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|Born||(1754-01-29)January 29, 1754
|Died||November 16, 1806(1806-11-16) (aged 52)
Canterbury, Connecticut, U.S.
|Known for||Founder of Cleveland, Ohio|
Gen. Moses Cleaveland (January 29, 1754 – November 16, 1806) was a lawyer, politician, soldier, and surveyor from Connecticut who founded the city of Cleveland, Ohio, while surveying the Connecticut Western Reserve in 1796.
Cleaveland was born in Canterbury, Connecticut Colony, to Colonel Aaron Cleaveland (1725–1785) and Thankful Cleaveland (1733–1822). He studied law at Yale College, graduating in 1777. He was commissioned as an ensign in the 2nd Connecticut Regiment of the Continental Army in 1777 during the American Revolution. In 1779, he was promoted to captain of a company of "sappers and miners" (combat engineers) in the newly formed Corps of Engineers.:14 He resigned from the army on June 7, 1781, and started a legal practice in Canterbury.
Cleaveland was a member of the Connecticut convention that ratified the United States Constitution. He was elected to the Connecticut General Assembly several times and was commissioned brigadier general of militia in 1796. He was a shareholder in the Connecticut Land Company which had purchased land from Connecticut located in northeastern Ohio for $1,200,000. The land was reserved to Connecticut by Congress and was initially known as New Connecticut, but it came to be known as the Western Reserve.:9
Cleaveland was approached by the directors of the company in May 1796 and asked to lead the survey of the tract and the location of purchases. He was also responsible for the negotiations with the Indians living on the land. In June 1796, he set out from Schenectady, New York. His party was composed of 50 people, including six surveyors, a physician, a chaplain, a boatman, 37 employees, a few emigrants, and two women who accompanied their husbands. Some journeyed by land with the horses and cattle, while the main body went in boats up the Mohawk River, down the Oswego River, along the shore of Lake Ontario, and up the Niagara River, carrying their boats over the seven-mile portage at Niagara Falls.:10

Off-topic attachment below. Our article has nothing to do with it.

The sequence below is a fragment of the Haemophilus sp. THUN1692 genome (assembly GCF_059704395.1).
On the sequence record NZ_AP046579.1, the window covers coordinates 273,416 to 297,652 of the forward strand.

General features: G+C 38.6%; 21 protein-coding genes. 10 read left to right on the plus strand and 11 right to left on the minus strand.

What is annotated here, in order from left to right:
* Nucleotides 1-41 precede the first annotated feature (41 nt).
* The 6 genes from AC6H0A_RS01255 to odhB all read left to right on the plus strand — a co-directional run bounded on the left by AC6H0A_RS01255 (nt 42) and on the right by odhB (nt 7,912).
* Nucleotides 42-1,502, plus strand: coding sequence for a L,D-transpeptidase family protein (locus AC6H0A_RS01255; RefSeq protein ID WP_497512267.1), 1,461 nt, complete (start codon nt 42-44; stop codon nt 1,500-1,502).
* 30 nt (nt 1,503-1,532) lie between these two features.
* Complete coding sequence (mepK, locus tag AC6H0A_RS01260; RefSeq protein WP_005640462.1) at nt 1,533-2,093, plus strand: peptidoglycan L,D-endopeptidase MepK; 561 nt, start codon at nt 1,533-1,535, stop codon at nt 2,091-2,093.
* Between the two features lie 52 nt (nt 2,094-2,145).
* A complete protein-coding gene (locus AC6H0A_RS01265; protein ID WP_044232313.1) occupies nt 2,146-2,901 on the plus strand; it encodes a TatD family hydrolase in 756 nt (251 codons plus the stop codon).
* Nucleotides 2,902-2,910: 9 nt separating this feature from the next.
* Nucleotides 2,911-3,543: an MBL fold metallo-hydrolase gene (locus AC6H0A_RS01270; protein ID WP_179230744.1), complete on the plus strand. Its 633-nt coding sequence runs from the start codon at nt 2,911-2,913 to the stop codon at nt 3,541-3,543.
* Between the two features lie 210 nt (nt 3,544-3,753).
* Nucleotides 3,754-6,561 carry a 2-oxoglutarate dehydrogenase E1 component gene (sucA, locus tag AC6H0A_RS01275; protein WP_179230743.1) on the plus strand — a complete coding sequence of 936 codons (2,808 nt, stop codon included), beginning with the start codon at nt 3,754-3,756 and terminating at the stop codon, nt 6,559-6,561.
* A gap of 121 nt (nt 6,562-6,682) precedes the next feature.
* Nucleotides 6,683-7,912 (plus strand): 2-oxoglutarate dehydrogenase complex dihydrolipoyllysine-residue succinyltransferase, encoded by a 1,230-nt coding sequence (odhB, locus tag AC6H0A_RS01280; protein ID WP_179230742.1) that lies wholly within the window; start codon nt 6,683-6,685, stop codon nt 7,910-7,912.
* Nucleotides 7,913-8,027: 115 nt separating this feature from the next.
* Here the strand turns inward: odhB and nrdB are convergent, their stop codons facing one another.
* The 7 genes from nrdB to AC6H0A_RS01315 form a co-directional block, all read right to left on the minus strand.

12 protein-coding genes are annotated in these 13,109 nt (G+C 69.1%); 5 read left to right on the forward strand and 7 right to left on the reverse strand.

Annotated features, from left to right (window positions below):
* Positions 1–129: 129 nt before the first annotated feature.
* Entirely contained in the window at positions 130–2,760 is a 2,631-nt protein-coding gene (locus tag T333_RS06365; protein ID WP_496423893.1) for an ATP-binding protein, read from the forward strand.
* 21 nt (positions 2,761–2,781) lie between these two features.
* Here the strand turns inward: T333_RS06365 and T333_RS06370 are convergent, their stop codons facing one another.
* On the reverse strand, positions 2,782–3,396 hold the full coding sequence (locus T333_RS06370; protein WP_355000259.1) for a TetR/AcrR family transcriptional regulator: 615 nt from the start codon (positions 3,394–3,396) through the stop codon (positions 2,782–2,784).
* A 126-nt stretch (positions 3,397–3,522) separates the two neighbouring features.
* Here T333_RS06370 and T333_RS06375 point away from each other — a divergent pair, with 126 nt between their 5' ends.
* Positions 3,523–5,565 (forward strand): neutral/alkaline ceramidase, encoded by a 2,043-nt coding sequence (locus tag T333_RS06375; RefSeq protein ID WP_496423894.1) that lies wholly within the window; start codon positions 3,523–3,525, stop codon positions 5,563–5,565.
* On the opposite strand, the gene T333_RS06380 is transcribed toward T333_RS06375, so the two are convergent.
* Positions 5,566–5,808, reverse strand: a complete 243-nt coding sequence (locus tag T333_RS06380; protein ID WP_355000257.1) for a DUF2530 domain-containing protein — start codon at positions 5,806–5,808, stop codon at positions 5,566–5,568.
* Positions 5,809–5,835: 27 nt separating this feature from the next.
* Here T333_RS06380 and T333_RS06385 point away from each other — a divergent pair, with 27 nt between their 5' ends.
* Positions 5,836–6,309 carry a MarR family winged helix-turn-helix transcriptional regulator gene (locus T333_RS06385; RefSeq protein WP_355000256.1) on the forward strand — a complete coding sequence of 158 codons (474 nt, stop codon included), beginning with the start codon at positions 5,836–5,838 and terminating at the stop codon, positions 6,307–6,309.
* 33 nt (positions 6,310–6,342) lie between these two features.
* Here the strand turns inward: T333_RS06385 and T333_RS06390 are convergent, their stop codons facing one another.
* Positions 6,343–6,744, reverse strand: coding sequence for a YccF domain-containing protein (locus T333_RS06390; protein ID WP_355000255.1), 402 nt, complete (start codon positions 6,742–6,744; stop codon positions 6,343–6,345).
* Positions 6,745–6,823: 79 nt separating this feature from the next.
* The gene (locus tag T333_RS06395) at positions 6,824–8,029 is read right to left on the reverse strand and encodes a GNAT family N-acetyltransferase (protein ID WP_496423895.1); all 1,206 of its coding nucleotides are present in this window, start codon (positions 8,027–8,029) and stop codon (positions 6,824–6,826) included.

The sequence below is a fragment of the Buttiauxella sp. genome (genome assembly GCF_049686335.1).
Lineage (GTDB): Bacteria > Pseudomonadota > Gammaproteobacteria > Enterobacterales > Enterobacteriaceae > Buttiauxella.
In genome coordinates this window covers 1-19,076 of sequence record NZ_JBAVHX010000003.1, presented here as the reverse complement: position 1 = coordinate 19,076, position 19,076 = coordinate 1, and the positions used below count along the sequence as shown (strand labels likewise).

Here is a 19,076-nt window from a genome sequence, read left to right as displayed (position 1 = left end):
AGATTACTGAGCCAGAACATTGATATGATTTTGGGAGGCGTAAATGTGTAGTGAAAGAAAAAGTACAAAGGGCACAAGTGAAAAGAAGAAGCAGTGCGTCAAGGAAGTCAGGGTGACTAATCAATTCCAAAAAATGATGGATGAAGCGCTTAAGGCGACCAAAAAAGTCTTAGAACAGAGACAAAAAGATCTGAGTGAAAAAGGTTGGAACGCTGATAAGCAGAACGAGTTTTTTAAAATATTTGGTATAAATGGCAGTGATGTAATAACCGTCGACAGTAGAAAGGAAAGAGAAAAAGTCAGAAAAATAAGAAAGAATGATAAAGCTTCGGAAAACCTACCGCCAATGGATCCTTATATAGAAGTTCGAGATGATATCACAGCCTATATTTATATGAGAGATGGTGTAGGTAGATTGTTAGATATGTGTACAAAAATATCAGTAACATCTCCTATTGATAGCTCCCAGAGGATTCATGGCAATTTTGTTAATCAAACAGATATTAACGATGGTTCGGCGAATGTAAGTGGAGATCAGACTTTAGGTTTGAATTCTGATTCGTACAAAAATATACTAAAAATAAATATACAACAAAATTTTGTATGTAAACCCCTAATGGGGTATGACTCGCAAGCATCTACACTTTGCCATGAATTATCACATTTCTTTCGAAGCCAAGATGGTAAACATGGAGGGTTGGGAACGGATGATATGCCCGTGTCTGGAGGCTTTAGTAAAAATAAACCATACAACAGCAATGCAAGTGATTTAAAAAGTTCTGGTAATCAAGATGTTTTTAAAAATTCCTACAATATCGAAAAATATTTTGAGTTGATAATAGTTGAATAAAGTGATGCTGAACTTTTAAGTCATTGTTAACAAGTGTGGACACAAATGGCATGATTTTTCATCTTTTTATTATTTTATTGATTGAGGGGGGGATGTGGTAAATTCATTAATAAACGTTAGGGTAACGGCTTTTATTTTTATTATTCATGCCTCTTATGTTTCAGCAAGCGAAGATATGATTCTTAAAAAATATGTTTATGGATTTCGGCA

Cleaveland married Esther Champion on March 2, 1797, with whom he had four children.
Founding of Cleveland
At Buffalo, a delegation of Mohawk and Seneca Indians opposed the party's entrance into the Western Reserve, claiming it as their territory, but they waived their rights on the receipt of goods valued at $1,200. The expedition then coasted along the shore of Lake Erie and landed at the mouth of Conneaut Creek on July 4, 1796, which they named Port Independence. Nearby Indians were upset at the encroachment on their land, but they were appeased with gifts of beads and whiskey and allowed the surveys to proceed.:11
General Cleaveland coasted along the shore with a surveying party and landed at the mouth of the Cuyahoga River on July 22, 1796. He ascended the bank and determined that the spot was a favorable site for a city, with the river on the west and Lake Erie on the north.:12 He had it surveyed into town lots, and the employees named the place Cleaveland in his honor. There were four settlers the first year, and growth was slow initially, reaching only 150 inhabitants in 1820.:12 Cleaveland went home to Connecticut after the 1796 expedition and never returned to Ohio or the city that bears his name. He died in Canterbury, Connecticut,:13 where he is also buried, but a statue of him stands in the Cleveland Public Square.
The settlement of "Cleaveland" eventually became known as "Cleveland". One theory is that Cleaveland's surveying party misspelled the name on their original map. More than likely though, the story goes back to the Cleveland Advertiser, a local paper in the early 1800’s. They could not fit the words “Cleaveland Advertiser” on the their masthead, so they dropped the extra “a” to make room and the name stuck. And that is why Cleveland, the city, is not spelled the same as Cleaveland, the man. 
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